Barbara A. Sasso
“Code-switching” is a linguistic term that describes what occurs when multilingual speakers alternate among languages within short phrases. When my urban students in New Haven do this, they say they are speaking “Spanglish”. Indeed this is commonly heard, as the U.S. Census Bureau reports that almost thirteen percent of the population of the United States speaks Spanish as a second language.
It should be noted that code-switching is a normal occurrence in places that are multilingual, and among populations of newly-arrived immigrants. The term is also currently used to reference the practice of shifting between vernacular and formal language, especially among African Americans.
In the United States, a nation of immigrants, we are no strangers to this phenomenon, and yet the use of dialect and mixing languages often comes under fire and is frequently used to denigrate and negatively stereotype groups who are not proficient English speakers. In literature, however, these rich and varied forms of language are inimitable vehicles for expressing profound cultural textures and are vital to portraying intimacy, identity and origin. For writers, language variations are the tender fibers of characterization.
Adventures of Huckleberry Finn
to correct the dialect of Jim. In 2011, Mark Twain’s masterpiece
frankly bowdlerized, sanitized of an offending racial epithet, presumably so teachers could present it more comfortably to high school students.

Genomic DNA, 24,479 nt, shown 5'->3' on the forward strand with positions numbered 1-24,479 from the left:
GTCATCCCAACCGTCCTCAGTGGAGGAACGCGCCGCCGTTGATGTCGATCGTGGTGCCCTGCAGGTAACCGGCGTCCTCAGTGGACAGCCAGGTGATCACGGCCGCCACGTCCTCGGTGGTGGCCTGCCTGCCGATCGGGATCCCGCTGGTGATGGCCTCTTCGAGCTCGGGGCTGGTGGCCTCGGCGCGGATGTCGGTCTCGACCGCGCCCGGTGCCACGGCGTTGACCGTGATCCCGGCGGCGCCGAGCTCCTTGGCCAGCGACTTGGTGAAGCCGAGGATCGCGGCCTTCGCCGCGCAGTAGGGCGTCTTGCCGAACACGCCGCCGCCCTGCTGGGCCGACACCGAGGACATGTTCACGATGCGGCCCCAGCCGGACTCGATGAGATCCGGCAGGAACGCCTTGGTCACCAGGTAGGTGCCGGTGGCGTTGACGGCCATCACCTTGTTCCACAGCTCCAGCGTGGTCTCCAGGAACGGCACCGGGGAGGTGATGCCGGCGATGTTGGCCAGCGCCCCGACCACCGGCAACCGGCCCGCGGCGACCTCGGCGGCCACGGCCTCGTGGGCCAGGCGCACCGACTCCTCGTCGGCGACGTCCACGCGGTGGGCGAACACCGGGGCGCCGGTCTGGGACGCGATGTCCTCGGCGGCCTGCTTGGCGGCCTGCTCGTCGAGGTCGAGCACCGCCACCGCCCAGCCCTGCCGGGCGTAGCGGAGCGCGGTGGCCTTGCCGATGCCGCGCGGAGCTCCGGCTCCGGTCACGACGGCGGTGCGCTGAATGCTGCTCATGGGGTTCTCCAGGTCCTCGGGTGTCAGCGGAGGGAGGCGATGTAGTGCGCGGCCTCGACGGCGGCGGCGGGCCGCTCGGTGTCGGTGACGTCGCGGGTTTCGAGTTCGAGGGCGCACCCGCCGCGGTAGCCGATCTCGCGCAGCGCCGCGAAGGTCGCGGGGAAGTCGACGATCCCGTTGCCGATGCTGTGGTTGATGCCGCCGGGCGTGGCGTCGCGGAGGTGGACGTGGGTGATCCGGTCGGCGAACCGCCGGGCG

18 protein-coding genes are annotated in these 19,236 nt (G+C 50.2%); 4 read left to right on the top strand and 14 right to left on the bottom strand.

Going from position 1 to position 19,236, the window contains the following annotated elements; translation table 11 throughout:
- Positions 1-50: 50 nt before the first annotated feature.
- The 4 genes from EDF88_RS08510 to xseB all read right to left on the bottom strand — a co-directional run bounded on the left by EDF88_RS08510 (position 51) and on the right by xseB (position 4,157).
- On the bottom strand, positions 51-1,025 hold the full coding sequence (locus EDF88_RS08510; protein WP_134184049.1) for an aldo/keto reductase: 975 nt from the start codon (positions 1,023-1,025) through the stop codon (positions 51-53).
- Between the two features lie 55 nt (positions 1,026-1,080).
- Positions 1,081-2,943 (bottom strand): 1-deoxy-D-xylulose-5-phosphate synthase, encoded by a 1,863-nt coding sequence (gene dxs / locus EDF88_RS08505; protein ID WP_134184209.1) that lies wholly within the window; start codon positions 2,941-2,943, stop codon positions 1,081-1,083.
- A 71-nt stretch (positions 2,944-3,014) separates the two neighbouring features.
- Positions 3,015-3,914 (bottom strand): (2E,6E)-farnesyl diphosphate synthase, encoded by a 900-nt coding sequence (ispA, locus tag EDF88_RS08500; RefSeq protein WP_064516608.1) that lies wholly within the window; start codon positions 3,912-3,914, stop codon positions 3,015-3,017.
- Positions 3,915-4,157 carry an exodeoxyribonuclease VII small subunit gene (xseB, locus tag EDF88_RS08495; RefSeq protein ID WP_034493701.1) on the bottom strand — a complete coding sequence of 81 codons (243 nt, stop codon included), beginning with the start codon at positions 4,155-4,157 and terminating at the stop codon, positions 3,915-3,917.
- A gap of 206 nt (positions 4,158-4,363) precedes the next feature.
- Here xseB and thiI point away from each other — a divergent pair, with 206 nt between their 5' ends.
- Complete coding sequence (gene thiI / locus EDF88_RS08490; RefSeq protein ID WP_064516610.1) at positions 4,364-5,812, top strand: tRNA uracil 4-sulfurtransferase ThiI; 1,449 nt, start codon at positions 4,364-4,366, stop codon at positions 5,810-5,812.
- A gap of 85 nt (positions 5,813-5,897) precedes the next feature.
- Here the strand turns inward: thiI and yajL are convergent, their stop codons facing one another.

Uncomfortable as this epithet is, our difficult job is not to hide controversy, but to show students truths, even ugly ones, and give them the voice to stand up for themselves. What better way to instruct students, especially those who are marginalized, than to allow them to voice their opinions on controversial issues, especially ones that deeply concern them? Vernacular language often contains elements that are more than unconventional: it uncomfortably challenges more than the structure of the language spoken by those in power. These differences are more than expletives and epithets, but also can incorporate clever code or slang that speakers of Standard English may not understand.
As with any aspect of culture, linguistic differences were used to stereotype and demean minority groups, including African Americans, immigrants, and poverty-stricken people of the American South. While other cultural voices assimilated into the American voice, the segregation of African Americans has allowed a continuation of rich variety and difference in American English through centuries of our nation’s history, shaped uniquely by race. Through the twentieth century, stark differences in pronunciation, grammar and usage were not only delineated by region, but widespread enough so that a controversy arose when some educators proposed teaching this dialect as a new entity called Ebonics.
Differences in spoken language became the music that determined race, ethnicity and social class, and the use of African American dialect as opposed to “correct” English became intensely politicized.
The controversy surrounding the “Negro,” more precisely, the Gullah dialect in George Gershwin’s